Audit Exposes Problems At The Department Of Intellectual And Developmental Disabilities

Tuesday, October 22, 2013

The Department of Intellectual and Developmental Disabilities must remedy serious problems in its service recipient safety practices, service delivery system, and information system implementation efforts, according to a report released Tuesday by the Comptroller’s office.

The department provides services directly to recipients or indirectly through contracts with community providers in a variety of settings, ranging from institutional care to individual supported living in the community.  DIDD was serving 8,096 individuals as of May 31 of this year.

Among other findings, state auditors reported that:

· DIDD’s former deputy commissioner of the Office of Policy and Innovation improperly assumed authority to overturn two substantiated allegations of misconduct against provider employees and therefore did not intend to hold the provider accountable for service recipient deaths;

· The department did not establish appropriate safeguards to govern the background checks of DIDD employees, volunteers, or provider employees. That deficiency resulted in employees beginning work before background checks were completed, volunteers who had no background checks performed, and provider employees with disqualifying drug convictions that went undetected;

· DIDD was not providing adequate services for individuals with developmental disabilities in violation of statutory requirements and its own mission statement;

· Until top state officials find a sufficient funding solution, the high number of individuals with intellectual disabilities on the waiting list for Medicaid services will continue to plague the department; and

· Since 1994, DIDD has spent at least $4.3 million to replace its outdated information system with little to show for the expense. DIDD has estimated that it will spend another $11.8 million to complete the project.

“DIDD serves some of the state’s most vulnerable citizens,” said Comptroller Justin P. Wilson.  “Therefore, the department must do its utmost to ensure the safety of each individual served and to enhance the quality of life of all Tennesseans with intellectual and developmental disabilities.”

Auditors will present their findings at a meeting of the General Assembly’s Government Operations Joint Subcommittee on Education, Health and General Welfare on Oct. 23.  The meeting is scheduled to begin at 9 a.m. in Hearing Room 16 at Legislative Plaza in downtown Nashville. 

To view the DIDD report online, go to: http://www.comptroller.tn.gov/repository/SA/pa13043.pdf


Corker Asks Colleagues To "Oppose Blatant Budget Gimmick Proposal To Fund Highway Trust Fund"

In remarks on the U.S. Senate floor Monday, Senator Bob Corker said senators should reject using a budget gimmick known as pension smoothing to pay for a short-term extension of the Highway Trust Fund and instead commit to a long-term, sustainable solution to highway funding. “Many claim that budget gimmicks should not be used as offsets to pay for spending," said Senator Corker. ... (click for more)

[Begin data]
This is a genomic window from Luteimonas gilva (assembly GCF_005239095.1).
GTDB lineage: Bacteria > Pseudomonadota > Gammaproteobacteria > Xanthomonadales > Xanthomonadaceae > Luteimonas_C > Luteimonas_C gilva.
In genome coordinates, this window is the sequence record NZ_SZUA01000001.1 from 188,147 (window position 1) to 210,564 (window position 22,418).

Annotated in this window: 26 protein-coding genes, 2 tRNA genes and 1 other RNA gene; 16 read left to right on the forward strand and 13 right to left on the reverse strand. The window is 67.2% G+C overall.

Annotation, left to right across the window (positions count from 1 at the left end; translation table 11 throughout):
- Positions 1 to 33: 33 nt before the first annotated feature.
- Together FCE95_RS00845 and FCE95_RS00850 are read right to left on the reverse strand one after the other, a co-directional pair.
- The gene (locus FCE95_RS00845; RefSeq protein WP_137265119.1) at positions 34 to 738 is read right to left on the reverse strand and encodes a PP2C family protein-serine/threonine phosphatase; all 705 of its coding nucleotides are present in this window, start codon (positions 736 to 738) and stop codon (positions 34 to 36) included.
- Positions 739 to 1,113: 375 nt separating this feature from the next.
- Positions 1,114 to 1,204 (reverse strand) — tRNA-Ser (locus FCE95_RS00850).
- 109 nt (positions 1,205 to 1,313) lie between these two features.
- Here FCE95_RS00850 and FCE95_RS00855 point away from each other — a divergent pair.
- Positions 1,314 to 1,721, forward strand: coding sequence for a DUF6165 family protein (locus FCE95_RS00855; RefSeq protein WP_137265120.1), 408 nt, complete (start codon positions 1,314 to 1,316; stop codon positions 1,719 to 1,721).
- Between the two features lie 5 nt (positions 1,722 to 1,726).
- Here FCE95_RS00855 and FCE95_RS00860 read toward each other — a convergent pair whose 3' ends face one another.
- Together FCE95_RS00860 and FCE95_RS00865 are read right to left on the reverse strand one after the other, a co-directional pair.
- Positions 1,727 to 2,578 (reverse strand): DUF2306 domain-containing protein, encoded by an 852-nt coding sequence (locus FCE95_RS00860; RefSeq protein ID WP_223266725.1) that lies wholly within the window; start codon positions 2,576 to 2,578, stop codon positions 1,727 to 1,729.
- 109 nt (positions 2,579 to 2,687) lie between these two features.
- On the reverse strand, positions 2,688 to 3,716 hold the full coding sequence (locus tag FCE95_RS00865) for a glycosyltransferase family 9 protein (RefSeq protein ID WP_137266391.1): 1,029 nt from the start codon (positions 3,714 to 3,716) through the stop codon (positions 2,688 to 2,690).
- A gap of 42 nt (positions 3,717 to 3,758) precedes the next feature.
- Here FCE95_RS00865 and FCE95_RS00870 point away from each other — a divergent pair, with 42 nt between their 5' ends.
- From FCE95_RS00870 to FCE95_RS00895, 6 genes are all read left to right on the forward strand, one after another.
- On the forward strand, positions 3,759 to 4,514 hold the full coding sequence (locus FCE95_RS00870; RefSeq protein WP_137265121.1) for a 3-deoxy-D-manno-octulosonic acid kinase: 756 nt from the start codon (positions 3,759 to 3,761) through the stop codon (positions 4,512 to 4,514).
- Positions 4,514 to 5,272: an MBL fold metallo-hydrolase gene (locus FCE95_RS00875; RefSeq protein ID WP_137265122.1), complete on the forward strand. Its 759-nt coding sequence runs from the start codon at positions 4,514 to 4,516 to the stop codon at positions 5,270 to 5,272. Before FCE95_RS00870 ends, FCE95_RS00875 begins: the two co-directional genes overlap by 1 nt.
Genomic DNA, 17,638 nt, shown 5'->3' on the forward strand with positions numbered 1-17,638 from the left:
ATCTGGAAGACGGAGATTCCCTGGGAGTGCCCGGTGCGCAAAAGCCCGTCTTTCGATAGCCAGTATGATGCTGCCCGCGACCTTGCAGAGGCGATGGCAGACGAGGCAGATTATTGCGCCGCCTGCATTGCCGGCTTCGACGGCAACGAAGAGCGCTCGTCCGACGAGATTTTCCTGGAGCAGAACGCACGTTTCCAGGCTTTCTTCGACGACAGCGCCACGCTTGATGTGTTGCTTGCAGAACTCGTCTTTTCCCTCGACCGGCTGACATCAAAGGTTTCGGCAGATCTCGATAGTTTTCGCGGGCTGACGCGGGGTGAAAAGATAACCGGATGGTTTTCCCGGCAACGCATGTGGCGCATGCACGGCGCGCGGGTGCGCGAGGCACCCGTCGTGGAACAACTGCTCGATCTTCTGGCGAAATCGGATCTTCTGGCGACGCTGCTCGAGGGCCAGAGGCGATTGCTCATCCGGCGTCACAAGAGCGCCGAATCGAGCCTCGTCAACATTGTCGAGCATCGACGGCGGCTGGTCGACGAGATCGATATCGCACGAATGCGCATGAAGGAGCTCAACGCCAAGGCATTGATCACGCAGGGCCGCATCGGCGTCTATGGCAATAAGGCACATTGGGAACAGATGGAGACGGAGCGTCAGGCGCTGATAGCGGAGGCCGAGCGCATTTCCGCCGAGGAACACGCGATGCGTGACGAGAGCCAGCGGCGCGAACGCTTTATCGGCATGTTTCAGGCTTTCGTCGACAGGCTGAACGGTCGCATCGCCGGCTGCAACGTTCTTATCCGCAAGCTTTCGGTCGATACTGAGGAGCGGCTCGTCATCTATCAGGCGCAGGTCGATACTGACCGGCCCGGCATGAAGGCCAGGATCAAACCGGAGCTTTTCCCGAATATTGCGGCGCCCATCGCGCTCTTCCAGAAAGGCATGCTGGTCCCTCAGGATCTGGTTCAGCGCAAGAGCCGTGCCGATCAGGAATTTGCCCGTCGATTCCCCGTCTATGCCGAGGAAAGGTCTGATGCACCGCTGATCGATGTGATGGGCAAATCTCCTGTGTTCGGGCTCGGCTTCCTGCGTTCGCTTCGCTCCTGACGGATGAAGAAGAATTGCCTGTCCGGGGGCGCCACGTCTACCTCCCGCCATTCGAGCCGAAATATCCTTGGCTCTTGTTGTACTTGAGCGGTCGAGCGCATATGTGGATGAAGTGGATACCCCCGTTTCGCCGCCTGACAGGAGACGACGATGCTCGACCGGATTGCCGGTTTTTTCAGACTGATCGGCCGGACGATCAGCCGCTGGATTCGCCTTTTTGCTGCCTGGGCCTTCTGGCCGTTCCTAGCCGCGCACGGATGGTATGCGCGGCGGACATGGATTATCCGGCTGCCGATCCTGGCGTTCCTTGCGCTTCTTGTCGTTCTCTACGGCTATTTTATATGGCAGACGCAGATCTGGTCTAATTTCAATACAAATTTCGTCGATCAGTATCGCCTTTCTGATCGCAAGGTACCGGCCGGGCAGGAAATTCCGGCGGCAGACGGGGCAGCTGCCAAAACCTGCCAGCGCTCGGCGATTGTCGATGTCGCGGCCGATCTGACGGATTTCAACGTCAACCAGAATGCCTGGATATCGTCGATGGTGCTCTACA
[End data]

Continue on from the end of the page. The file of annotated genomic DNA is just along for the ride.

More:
Cornerstone Community Bank Has Rise In Earnings

Cornerstone Bancshares, Inc. (OTCBB: CSBQ; CSBQP), parent company of Cornerstone Community Bank, today reported earnings for the second quarter ended June 30, including a rise in income. Net income for the quarter was $409,000, a 3.3 percent increase from the same quarter of 2013.  Net interest income increased 5.5 percent from the same quarter last year. “Cornerstone ... (click for more)

EPB Says It Did Not Overbill The City; Says City Got $685,877 Break

EPB officials said Tuesday that an exhaustive audit of its street light contract with the city showed that it did not overbill the city. Instead, it said it found that the city was underbilled $685,877. EPB said it only goes back one year on errors so the amount owed by the city would be $178,314. Officials said that would be discussed with the city. Stan Sewell, the city's ... (click for more)

Citizens To Comment Next Tuesday On Sound Control Ordinance That Allows Higher Sound Around Downtown Clubs

Citizens will be allowed to comment next Tuesday on a new Sound Control Ordinance that allows higher sound from nightclubs in a downtown Controlled Sound Boundary. Track 29 behind the Chattanooga Choo Choo, that has drawn the wrath of some nearby Southside residents, is within the boundary, which goes from Fourth Street to Main Street. The hearing before the City Council ... (click for more)

The Truth- From Weston’s Sister

I try not to read the negative articles and opinions about my older brother. Growing up around politics, I learned a long time ago that thick skin is not only necessary, it’s paramount. But this time, the lies and the rumors and the inaccurate information has gone too far. It’s too ridiculous for me to ignore. So let’s clear a few things up: Weston and I do not “come ... (click for more)

Roy Exum: Oscar Brock’s True Passion

I don’t pay much attention to the Hamilton County School Board. Once the moon and the stars aligned behind Superintendent Rick Smith, you hear very little, if anything, from the nine-member council that oversees an annual budget of almost $400 million and employs 4,480 people. So chew this for a minute: approximately 2,000 of those people are not teachers. Yes, there are 78 principals ... (click for more)